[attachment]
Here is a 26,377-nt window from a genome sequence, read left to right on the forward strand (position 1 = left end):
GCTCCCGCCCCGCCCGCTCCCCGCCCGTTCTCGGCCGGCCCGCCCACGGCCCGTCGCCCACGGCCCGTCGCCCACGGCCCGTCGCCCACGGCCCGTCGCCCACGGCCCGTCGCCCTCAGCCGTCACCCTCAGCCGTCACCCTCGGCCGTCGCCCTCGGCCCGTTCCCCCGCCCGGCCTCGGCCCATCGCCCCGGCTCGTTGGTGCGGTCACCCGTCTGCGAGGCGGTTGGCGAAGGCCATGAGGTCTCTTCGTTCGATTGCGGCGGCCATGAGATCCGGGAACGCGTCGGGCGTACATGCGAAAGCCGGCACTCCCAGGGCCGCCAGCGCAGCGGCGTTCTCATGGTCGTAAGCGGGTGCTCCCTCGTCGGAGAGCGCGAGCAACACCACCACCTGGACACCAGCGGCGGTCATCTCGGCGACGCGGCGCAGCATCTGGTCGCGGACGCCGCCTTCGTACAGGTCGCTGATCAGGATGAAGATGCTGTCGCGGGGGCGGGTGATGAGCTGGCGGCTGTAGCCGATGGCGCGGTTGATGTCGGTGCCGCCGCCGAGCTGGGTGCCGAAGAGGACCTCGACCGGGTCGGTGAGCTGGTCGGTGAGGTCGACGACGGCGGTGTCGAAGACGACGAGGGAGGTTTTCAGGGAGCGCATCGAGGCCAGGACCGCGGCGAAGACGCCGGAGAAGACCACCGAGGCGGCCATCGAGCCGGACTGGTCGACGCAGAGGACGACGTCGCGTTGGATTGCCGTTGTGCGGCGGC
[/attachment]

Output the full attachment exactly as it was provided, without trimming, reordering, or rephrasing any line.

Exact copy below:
Here is a 26,377-nt window from a genome sequence, read left to right on the forward strand (position 1 = left end):
GCTCCCGCCCCGCCCGCTCCCCGCCCGTTCTCGGCCGGCCCGCCCACGGCCCGTCGCCCACGGCCCGTCGCCCACGGCCCGTCGCCCACGGCCCGTCGCCCACGGCCCGTCGCCCTCAGCCGTCACCCTCAGCCGTCACCCTCGGCCGTCGCCCTCGGCCCGTTCCCCCGCCCGGCCTCGGCCCATCGCCCCGGCTCGTTGGTGCGGTCACCCGTCTGCGAGGCGGTTGGCGAAGGCCATGAGGTCTCTTCGTTCGATTGCGGCGGCCATGAGATCCGGGAACGCGTCGGGCGTACATGCGAAAGCCGGCACTCCCAGGGCCGCCAGCGCAGCGGCGTTCTCATGGTCGTAAGCGGGTGCTCCCTCGTCGGAGAGCGCGAGCAACACCACCACCTGGACACCAGCGGCGGTCATCTCGGCGACGCGGCGCAGCATCTGGTCGCGGACGCCGCCTTCGTACAGGTCGCTGATCAGGATGAAGATGCTGTCGCGGGGGCGGGTGATGAGCTGGCGGCTGTAGCCGATGGCGCGGTTGATGTCGGTGCCGCCGCCGAGCTGGGTGCCGAAGAGGACCTCGACCGGGTCGGTGAGCTGGTCGGTGAGGTCGACGACGGCGGTGTCGAAGACGACGAGGGAGGTTTTCAGGGAGCGCATCGAGGCCAGGACCGCGGCGAAGACGCCGGAGAAGACCACCGAGGCGGCCATCGAGCCGGACTGGTCGACGCAGAGGACGACGTCGCGTTGGATTGCCGTTGTGCGGCGGC